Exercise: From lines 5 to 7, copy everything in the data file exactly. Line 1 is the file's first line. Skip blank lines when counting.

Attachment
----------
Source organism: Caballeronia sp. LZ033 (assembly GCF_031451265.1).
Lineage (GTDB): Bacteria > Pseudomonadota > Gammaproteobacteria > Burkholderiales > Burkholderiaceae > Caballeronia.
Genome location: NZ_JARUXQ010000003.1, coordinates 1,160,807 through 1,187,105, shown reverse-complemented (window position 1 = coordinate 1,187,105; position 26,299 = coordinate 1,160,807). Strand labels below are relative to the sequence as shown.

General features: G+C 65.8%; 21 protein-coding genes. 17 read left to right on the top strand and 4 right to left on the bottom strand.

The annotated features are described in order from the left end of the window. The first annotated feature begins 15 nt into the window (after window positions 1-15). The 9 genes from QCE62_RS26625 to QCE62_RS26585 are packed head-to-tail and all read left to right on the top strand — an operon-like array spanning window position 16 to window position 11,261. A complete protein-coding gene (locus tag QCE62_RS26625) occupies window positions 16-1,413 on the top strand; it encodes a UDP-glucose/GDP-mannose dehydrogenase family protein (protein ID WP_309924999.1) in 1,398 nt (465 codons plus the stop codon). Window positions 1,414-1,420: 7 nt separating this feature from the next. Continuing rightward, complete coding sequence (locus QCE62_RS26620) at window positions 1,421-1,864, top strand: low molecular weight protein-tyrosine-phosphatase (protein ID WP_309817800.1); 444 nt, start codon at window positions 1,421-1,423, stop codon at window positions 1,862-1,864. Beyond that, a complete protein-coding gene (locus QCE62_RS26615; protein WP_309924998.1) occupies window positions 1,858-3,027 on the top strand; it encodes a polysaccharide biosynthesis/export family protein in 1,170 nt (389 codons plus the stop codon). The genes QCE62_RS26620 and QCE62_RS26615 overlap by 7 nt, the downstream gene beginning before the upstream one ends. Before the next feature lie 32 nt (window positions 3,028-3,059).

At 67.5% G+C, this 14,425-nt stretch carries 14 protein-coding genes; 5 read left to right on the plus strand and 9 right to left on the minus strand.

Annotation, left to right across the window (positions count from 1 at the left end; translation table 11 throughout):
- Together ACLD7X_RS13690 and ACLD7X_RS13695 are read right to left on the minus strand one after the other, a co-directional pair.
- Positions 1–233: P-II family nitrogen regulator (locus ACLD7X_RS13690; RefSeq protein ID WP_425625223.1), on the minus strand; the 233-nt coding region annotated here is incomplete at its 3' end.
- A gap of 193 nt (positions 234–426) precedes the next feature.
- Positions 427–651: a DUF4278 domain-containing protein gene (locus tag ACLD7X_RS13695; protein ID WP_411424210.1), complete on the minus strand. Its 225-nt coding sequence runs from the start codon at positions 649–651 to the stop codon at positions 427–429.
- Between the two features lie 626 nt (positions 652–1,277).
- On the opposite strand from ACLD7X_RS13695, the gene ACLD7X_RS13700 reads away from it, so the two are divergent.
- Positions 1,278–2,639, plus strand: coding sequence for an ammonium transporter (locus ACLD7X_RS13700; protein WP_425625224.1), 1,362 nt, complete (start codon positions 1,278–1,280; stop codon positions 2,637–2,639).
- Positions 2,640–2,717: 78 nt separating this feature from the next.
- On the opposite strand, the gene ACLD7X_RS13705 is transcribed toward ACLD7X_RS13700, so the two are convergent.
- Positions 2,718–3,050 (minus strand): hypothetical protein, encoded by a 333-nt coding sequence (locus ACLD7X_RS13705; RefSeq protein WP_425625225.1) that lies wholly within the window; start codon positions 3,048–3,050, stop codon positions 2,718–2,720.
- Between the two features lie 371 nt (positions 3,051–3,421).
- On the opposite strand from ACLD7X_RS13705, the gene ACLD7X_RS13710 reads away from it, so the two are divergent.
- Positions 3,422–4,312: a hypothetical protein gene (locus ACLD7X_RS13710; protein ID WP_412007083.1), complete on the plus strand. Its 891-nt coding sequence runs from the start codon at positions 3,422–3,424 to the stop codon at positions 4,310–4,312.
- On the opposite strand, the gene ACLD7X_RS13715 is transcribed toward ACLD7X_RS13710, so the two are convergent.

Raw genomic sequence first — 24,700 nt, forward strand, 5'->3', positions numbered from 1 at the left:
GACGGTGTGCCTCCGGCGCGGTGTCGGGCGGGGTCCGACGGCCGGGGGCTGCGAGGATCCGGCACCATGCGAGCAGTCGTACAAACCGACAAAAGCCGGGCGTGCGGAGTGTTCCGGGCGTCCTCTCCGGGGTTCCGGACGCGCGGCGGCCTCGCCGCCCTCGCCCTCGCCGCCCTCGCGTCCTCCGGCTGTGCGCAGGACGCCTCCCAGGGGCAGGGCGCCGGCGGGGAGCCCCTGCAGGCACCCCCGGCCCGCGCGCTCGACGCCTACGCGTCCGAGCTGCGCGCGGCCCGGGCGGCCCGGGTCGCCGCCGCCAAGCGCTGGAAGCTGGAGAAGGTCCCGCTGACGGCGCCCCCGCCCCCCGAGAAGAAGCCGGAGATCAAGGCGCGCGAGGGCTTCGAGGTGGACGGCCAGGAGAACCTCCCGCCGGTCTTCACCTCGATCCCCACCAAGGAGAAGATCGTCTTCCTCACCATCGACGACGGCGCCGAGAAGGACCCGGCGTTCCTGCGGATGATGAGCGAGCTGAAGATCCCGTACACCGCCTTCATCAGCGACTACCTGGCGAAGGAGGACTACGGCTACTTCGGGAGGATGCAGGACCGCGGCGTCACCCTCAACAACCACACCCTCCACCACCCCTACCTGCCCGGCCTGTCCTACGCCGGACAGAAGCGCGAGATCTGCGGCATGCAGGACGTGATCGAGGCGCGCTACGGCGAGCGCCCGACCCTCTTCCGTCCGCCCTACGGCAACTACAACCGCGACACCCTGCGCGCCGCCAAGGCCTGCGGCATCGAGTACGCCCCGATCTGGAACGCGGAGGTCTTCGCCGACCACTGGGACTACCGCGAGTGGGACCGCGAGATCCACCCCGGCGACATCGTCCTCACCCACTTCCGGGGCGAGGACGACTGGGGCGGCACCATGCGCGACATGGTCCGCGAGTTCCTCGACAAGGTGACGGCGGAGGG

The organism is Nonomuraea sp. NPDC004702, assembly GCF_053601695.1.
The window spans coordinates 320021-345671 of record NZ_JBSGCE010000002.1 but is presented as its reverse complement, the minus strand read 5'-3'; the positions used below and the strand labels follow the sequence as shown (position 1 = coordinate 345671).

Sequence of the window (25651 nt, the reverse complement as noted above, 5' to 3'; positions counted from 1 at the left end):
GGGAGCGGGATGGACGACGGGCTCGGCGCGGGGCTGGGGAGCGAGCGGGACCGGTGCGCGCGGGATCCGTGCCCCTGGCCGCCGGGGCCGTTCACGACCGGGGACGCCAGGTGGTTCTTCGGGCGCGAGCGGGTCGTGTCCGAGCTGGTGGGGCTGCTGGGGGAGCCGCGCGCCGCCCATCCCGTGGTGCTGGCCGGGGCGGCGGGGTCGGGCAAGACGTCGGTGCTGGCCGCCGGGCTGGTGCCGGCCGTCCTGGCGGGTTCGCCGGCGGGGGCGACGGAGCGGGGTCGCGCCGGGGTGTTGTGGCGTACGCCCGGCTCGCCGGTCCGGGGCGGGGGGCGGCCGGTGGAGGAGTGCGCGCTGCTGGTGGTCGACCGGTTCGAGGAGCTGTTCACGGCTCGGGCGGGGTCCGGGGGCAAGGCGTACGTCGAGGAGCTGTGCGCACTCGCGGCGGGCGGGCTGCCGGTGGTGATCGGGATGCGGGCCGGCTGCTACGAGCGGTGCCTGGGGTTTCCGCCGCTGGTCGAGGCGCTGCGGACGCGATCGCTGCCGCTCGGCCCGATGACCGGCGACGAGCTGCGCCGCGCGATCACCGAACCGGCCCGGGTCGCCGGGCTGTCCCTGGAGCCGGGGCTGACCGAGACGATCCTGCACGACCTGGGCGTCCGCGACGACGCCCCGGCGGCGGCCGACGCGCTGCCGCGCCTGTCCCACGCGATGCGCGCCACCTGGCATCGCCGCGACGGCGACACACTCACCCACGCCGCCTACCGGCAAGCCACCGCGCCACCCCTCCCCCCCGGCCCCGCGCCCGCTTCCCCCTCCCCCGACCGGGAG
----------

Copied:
The annotated features are described in order from the left end of the window. The first annotated feature begins 15 nt into the window (after window positions 1-15). The 9 genes from QCE62_RS26625 to QCE62_RS26585 are packed head-to-tail and all read left to right on the top strand — an operon-like array spanning window position 16 to window position 11,261. A complete protein-coding gene (locus tag QCE62_RS26625) occupies window positions 16-1,413 on the top strand; it encodes a UDP-glucose/GDP-mannose dehydrogenase family protein (protein ID WP_309924999.1) in 1,398 nt (465 codons plus the stop codon). Window positions 1,414-1,420: 7 nt separating this feature from the next. Continuing rightward, complete coding sequence (locus QCE62_RS26620) at window positions 1,421-1,864, top strand: low molecular weight protein-tyrosine-phosphatase (protein ID WP_309817800.1); 444 nt, start codon at window positions 1,421-1,423, stop codon at window positions 1,862-1,864. Beyond that, a complete protein-coding gene (locus QCE62_RS26615; protein WP_309924998.1) occupies window positions 1,858-3,027 on the top strand; it encodes a polysaccharide biosynthesis/export family protein in 1,170 nt (389 codons plus the stop codon). The genes QCE62_RS26620 and QCE62_RS26615 overlap by 7 nt, the downstream gene beginning before the upstream one ends. Before the next feature lie 32 nt (window positions 3,028-3,059).

At 67.5% G+C, this 14,425-nt stretch carries 14 protein-coding genes; 5 read left to right on the plus strand and 9 right to left on the minus strand.

Annotation, left to right across the window (positions count from 1 at the left end; translation table 11 throughout):